Friday, February 6, 2009

The Resilient Flora of the Bustling U-Belt

T'was the day after Christmas and nothing was stirring at the usually busy university belt. So a colleague took advantage of the emptiness to take some thesis photos of her site. Of course, I tagged along, a sucker to take my own pics.

I intended to take pics of the old and degraded architecture, but again I was distracted by the tree finds in that part of the metro. No they are not rare species or real plant discoveries. But they are equally interesting because it is a congested area, yet plant life somehow found a way to survive amidst the concrete and synthetic confines. It was also refreshing to find that some establishments still retain areas of their small lots as open spaces.

Some talisay trees or Terminalia catappa are used as street planting.

Ficus species are expected as they could grow easily as weeds as their seed are carried out by birds. But you could see the persistence of some Ficus species. The babulong or Ficus caulocarpa could still grow to humongous proportions in the Gota de Leche compound. Its seedlings grow from cracks where there are available soil.

Hawilis or the common Ficus septica appear from nooks and crannies as well. But they also grow in front of the old PUP campus

Some old houses made use of the very ornamental Manila Palm or bungang china - Adonidia merrillii, which was a very popular landscape tree even in the Spanish period. It is a shame that the beautiful shape of the palm is very much obstructed by the electric cable entanglement.

I was surprised to see molave or Vitex parviflora, and it was in flower. But then again molave and a few other natives were garden favorites in the old Manila areas.

Then we entered the UST compound which I always love to visit. They have the last frontier of an open space still very much adorned with green and most importantly full grown trees. I specially like the UST trees as a lot of them are native and they are labelled (but sorry because some are mislabelled). Notable are a few mabolo or kamagong trees (Diospyros blancoi) which stand majestic and shaped like a young dipterocarp.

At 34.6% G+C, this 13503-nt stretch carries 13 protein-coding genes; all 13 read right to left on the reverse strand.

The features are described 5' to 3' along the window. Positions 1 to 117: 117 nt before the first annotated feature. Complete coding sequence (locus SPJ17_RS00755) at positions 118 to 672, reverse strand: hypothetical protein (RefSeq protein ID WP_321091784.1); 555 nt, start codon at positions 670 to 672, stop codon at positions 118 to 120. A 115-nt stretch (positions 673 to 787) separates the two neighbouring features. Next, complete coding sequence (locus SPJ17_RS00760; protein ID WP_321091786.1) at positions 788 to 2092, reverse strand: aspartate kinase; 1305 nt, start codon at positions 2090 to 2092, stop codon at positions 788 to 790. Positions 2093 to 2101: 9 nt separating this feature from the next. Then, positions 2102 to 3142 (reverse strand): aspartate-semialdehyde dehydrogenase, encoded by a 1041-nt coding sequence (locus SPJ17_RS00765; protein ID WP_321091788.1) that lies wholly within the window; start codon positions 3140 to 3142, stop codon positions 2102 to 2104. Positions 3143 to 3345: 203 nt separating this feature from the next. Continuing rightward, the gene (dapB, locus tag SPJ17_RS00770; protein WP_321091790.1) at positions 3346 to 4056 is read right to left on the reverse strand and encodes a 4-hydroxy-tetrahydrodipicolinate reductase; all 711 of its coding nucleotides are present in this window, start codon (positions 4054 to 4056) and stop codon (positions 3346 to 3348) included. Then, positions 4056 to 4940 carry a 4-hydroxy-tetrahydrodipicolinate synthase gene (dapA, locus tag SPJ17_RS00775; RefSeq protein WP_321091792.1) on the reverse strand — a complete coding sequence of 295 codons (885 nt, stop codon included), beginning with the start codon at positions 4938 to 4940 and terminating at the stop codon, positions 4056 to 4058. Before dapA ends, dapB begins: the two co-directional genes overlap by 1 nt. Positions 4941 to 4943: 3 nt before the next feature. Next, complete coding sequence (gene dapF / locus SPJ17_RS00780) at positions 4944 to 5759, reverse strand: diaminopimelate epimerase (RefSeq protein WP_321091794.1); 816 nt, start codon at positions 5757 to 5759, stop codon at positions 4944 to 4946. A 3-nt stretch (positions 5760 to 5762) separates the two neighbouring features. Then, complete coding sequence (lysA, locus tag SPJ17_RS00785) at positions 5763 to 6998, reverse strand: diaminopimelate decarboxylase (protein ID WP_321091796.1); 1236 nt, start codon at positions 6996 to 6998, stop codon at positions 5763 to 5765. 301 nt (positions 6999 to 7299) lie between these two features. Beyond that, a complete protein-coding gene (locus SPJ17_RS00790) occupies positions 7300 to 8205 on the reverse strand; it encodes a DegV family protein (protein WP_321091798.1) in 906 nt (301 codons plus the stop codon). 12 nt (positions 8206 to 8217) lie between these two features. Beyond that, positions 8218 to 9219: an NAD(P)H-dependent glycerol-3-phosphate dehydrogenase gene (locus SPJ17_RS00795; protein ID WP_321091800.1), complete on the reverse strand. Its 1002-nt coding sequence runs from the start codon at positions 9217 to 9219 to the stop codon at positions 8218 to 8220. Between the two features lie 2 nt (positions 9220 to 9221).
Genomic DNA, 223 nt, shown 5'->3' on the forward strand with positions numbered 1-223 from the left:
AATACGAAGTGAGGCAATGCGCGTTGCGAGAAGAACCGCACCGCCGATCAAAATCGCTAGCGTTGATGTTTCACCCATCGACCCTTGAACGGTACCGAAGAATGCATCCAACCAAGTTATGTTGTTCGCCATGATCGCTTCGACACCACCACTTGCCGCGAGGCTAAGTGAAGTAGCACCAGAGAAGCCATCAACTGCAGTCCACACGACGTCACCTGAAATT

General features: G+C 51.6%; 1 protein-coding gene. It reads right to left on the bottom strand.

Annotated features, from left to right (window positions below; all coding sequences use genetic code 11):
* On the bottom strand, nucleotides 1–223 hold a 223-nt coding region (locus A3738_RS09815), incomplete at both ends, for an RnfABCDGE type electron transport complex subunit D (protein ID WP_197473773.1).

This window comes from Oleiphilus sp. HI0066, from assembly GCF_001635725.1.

A gem of a tree is located near the UST chapel. The tree is gakakan or Drypetes falcata, a rather small tree from the Euphorbia family. There are a few lined neatly in front of the chapel building. This not-so-popular but very ornamental tree can be found wild in the island of Batanes. But somehow they found their way to landscape gardens and are becoming a good choice for growers to rear in their nurseries - hopefully.

A common tree in UST is dita or Alstonia scholaris. Some of the specimens here are quite old and impressive because of their height and thick trunk diameter. And again most specimens were in flower along the busy Gov. Forbes Avenue.

Lastly I have to post my cute UST pic - sorry to my bros and sis from UST as the UP'er in me could not resist (don't get me wrong my sisters were all UST graduates). I love that UST christmas display at the main plaza (which reminds me of pictures of Venetian or Belgian Rennaissance town squares) - just fooling around in front of the camera.

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